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We were created to be loved

Sunday, November 09, 2014

If there is one thing that I know people struggle with, and I am estimating women probably more so than men, is self worth. Identity and self esteem issues are huge.  Self hatred and rejection issues often occur in childhood and remain with a person their entire life, unless they do something on purpose to deal with it. There can be many things and various life situations that leave a person dealing with emotional pain, anger, bitterness, regret, feelings of guilt, shame or remorse. All of these things, when left unhealed, can be internalised and turned into self rejection.

For many of us the Christian life has been more about avoiding sin, performing, and judgment than about knowing that God deeply loves us despite our successes or failures. Growing up in a family of shame often made us live under guilt and the need to perform to gain acceptance.

Even though God says He is for us and nothing can separate us from Him (Rom. 8:31-39), past experiences can make us feel differently.

In order to effectively deal with the spirit of rejection, we must acknowledge its influence in our lives.

Self rejection, self hatred, shame, insecurity, identity issues, weight issues, and many forms of physical disease are at the heart of depression.

Every addiction is tied to a direct connection with a need to feel loved.

The root of rejection comes most often from a lack of parental love, acceptance and validation.

Symptoms that might show up in a person with a spirit of rejection:


  • Fight for their ideas to gain self-esteem.

  • Rigid in their views.

  • Very independent, not open to other's ideas.

  • Difficult time living under authority structures.

  • People who feel rejected often keep a wall around them designed to protect themselves by living through a false self, or poser personality that is not their true personality. It is the personality they believe others will accept.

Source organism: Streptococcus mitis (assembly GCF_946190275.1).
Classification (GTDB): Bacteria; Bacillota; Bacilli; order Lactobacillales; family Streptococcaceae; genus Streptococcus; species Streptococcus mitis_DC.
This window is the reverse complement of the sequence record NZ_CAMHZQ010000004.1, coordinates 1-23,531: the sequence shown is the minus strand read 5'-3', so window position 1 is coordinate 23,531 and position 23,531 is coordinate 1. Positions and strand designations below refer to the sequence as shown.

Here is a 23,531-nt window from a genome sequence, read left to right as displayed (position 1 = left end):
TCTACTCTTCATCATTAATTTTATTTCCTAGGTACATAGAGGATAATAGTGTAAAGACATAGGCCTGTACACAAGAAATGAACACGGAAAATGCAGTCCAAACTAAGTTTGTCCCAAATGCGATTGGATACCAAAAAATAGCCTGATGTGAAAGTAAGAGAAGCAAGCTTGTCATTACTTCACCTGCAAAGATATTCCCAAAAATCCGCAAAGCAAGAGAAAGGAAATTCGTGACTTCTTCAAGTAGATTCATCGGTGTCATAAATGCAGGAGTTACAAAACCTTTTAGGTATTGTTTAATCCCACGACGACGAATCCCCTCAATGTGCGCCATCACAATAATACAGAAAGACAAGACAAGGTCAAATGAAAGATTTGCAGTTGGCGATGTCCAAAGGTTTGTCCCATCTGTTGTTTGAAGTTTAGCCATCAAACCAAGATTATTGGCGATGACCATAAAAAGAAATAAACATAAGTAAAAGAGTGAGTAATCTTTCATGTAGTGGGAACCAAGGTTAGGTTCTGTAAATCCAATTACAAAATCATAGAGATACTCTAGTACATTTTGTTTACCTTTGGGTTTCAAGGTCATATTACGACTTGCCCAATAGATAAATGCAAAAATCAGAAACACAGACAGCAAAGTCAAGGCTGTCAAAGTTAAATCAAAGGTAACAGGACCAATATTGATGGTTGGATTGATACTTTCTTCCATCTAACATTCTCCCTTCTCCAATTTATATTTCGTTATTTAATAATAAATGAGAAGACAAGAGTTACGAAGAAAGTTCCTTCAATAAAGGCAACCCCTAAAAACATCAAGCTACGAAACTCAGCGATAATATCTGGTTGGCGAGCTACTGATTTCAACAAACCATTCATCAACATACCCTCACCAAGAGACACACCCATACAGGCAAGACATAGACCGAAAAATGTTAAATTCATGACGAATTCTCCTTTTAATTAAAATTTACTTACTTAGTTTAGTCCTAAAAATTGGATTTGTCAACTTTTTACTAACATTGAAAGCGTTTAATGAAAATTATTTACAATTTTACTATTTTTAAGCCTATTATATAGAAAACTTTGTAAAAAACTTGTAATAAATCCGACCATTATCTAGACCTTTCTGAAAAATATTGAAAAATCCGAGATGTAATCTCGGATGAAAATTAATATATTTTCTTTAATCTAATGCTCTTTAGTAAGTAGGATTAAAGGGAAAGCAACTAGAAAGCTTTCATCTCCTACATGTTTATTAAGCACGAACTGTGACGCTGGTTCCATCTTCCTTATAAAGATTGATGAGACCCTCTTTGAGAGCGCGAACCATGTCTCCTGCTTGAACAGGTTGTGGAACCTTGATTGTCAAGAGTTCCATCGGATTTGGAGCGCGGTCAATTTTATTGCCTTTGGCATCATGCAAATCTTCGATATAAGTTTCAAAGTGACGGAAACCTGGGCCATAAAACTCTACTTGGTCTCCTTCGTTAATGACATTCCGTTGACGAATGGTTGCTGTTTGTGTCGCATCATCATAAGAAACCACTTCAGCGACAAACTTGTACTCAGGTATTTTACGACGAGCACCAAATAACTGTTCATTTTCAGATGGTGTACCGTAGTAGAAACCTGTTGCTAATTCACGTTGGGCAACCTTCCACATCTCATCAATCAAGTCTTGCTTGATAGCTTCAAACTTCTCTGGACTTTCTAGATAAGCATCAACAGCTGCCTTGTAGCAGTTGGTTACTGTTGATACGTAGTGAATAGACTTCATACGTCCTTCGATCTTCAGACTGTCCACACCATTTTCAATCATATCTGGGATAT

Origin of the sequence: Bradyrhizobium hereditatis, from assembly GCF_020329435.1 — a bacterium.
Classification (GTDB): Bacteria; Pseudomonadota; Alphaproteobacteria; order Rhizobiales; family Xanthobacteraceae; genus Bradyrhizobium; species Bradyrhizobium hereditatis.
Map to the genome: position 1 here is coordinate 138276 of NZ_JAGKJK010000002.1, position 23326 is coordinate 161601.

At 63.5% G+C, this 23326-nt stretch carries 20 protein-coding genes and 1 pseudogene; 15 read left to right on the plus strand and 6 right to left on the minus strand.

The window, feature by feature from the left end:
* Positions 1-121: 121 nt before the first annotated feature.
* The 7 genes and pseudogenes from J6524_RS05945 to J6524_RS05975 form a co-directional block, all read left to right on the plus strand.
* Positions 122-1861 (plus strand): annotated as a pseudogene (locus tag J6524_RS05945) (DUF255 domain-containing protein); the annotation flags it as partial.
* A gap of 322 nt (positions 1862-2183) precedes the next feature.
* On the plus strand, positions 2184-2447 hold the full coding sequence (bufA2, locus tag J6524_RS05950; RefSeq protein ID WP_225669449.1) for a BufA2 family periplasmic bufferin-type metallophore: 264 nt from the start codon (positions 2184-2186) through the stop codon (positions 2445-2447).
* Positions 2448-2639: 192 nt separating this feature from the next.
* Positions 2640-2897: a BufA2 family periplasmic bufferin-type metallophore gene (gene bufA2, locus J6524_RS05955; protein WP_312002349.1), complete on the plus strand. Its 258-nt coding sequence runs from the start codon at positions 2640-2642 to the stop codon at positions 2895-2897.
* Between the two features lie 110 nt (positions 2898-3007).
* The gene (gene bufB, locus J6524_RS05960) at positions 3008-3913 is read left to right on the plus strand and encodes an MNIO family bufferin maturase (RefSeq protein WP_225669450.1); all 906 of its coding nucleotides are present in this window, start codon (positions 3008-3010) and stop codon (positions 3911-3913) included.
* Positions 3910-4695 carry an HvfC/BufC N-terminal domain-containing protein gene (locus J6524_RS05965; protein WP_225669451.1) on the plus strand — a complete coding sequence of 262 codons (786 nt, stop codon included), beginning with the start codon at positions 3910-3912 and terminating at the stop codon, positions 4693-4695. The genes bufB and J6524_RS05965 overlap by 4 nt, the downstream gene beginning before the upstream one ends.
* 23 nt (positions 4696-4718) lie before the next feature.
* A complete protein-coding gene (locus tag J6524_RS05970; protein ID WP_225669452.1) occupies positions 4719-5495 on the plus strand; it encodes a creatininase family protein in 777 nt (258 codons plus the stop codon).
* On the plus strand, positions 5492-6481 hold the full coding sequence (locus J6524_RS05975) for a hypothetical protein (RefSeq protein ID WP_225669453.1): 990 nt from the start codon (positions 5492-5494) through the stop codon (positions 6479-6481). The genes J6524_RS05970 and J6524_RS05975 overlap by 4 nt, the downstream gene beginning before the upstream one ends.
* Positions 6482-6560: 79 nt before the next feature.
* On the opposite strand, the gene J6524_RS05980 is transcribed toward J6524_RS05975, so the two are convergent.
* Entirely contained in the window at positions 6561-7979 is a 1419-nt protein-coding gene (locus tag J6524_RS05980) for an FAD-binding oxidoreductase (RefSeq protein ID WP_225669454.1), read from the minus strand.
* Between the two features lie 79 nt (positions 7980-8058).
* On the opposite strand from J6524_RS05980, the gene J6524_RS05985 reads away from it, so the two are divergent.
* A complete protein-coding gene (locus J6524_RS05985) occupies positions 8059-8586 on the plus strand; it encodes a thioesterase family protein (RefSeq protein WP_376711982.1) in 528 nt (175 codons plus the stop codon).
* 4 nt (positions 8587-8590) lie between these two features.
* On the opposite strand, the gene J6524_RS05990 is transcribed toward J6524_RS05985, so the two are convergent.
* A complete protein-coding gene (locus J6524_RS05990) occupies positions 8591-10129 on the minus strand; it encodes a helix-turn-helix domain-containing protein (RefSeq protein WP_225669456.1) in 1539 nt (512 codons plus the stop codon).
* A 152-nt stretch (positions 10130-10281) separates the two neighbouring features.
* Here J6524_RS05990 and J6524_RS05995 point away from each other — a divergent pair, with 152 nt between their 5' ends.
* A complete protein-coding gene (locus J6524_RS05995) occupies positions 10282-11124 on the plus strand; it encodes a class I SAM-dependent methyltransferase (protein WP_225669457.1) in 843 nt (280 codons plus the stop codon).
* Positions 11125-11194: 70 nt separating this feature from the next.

• A person who has a hard time admitting they are wrong or receiving constructive criticism.

  • Performance orientation and drivenness.

  • A fixer who is eager to tell everybody else how they need to be doing things, but many times have little understanding or experience in such matters. Such a person attempts to be the Holy Spirit in other people's lives, where they have no authority or right to step in.


Jennifer LeClaire says: "You’ll have to reject rejection more than once, either on the home front, in the workplace, or among friends. Whether real or perceived, rejection doesn’t just give up. If it can’t turn you into a self-pity-toting performer, rejection will puff you up with pride to compensate for your insecurities or lead you to fabricate a protective personality to guard yourself from more rejection."

The truth is that we were created to be loved, accepted, and appreciated. Rejection is an anti-Christ spirit because it opposes the very nature that God created in us. Rejection starves a person from love and acceptance that they were designed to receive.

Loving another does not ensure unending happiness. Spouses disappoint us. Friends betray us. Children rebel against us. Family members die and leave us.

To love opens us up to loss, but to not love, to not seek to create those relationships that allow us to love, and possibly be loved in return, steals from us some of very Image-bearing that we hold has God's beloved.

Love means opening our hearts to pain and sorrow. But that's the point. The only alternative would be to live without love—to be alone forever. Yet deep within our souls we know we weren't created for such a lonely existence. This is why the pain of loneliness is often too much to bear. We naturally desire companionship, affection, fellowship.

Love is the only thing that is real and that love is our only purpose.

Therefore, let us love, for He first loved us.

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